Yesterday I closed down the exhibition for the 100 mile ART Project: Cambridge. It was also my last official day as the Artist-in-Residence for the Cambridge Centre for the Arts. Reminiscing with Tamara afterwards, I tried to explain the odd feeling I had that we had moved in a circle during this project and now I was back at the beginning. Our talking, the space, everything felt like it did the first night we spoke about this idea.
I imagine that this is the way most artists experience the world. One begins with calm water, experiences a storm of activity in creating an exhibition and then watches as still waters return. The curious part about this journey is that no hint of the bustle of activity remains in the visible world. The only influence I can identify, in the end, is upon myself.
As I return to my usual practice of painting this coming week, colours like Maya-blue and Cambridge Ochre will now participate in my pallet options. The brightness of a Mars yellow will give me a moment’s pause in wonder. And, every time I pick up a rock to create a little pigment, my imagination will attempt to place it somewhere within the world.
To that end, today I carefully unpacked the vanful of exhibition materials. Originally I had made space to pile it in the centre of the floor and I worried a little about finding a place for everything. To my great satisfaction, bucket after bucket seemed to already belong somewhere in my studio; instead of having the task ahead of me to integrate these materials, they already belonged.
As I close this project I need to say once more how very grateful I am to have had the opportunity to do this project. My thanks to the many people who aided and participated me in realizing a dream. While the project has returned to something insubstantial, for me it is now a experience that I will savour.
I’ve had a couple of photographs sent to me from the opening night of the exhibition. In retrospect, I wish I had arranged for someone to document the opening by taking photos but that was one thing that I forgot to plan.
The photograph on the left shows Dale Nikkel leading up to his song about the 100 mile ART Project in Cambridge. Everyone I’ve spoken to really enjoyed his song and I’m hoping I might be able to post a recording of it soon. The photo on the right shows a few guests interacting with the project’s finished icon entitled, Adam Naming the Animals.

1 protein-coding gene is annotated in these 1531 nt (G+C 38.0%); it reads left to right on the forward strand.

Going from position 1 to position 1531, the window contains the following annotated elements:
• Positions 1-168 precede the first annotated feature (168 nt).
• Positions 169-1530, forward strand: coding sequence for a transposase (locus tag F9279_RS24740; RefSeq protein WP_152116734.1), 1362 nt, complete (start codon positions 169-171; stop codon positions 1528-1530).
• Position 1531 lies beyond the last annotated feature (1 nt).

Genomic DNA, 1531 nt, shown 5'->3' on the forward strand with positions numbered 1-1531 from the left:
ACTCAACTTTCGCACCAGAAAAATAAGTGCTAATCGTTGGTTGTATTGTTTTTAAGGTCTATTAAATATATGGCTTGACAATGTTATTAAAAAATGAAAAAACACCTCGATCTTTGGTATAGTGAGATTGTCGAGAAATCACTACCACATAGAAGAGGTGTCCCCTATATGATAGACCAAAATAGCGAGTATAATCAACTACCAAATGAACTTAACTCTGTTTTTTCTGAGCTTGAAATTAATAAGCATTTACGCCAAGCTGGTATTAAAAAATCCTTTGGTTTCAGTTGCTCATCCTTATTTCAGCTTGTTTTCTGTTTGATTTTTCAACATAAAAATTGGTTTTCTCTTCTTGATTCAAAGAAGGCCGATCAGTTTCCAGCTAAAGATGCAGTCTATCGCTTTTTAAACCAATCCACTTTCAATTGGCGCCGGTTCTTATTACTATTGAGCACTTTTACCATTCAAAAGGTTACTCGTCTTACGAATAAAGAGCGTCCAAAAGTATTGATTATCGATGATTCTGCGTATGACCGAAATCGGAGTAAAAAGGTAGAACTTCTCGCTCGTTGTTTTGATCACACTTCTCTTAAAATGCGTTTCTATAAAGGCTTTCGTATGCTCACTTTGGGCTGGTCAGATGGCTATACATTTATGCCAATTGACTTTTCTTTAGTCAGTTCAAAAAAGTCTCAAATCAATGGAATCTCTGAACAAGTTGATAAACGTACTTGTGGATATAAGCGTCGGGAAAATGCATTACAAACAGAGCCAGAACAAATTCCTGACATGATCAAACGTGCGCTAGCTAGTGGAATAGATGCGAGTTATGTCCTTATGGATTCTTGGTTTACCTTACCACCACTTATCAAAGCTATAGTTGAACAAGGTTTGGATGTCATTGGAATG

If I receive any more photos, I’ll post them as they come in (and if you’re reading this and have some, please send them to me!).
On Friday night the exhibition opened! A crowd of nearly 100 filled the exhibition space, the hallways and the reception area. One of the things that I have enjoyed in putting together this project is the variety of people it brought together; and this evening was no exception. We had the full spectrum of ages and a great diversity of interests.
The unveiling included many other treats besides the installation. Singer and song-writer, Dale Nikkel preformed an original composition about the project and Cornucopia Catering served a wonderful selection of appetizers and food all created from ingredients found within 100 miles!
For the rest of October the 100 mile ART Project: Cambridge will be on display at the Cambridge Centre for the Arts. Please drop in, look around, enjoy and leave a comment.
Well, tonight’s the night: The 100 mile ART Project exhibition opens at the Cambridge Centre for the Arts at 7:00 pm! Come out and see first hand the treasures collected and the pigment colours created. For the first time tonight the icon created for this project, Adam Naming the Animals, will be revealed.
It is going to be a great night. Besides the art, a wonderful selection of food is being prepared by Cornucopia (all created by ingredients found within 100 miles!) and we have musician, Dale Nikkel, in attendance performing a song he wrote specially for the project!
Hope to see you there!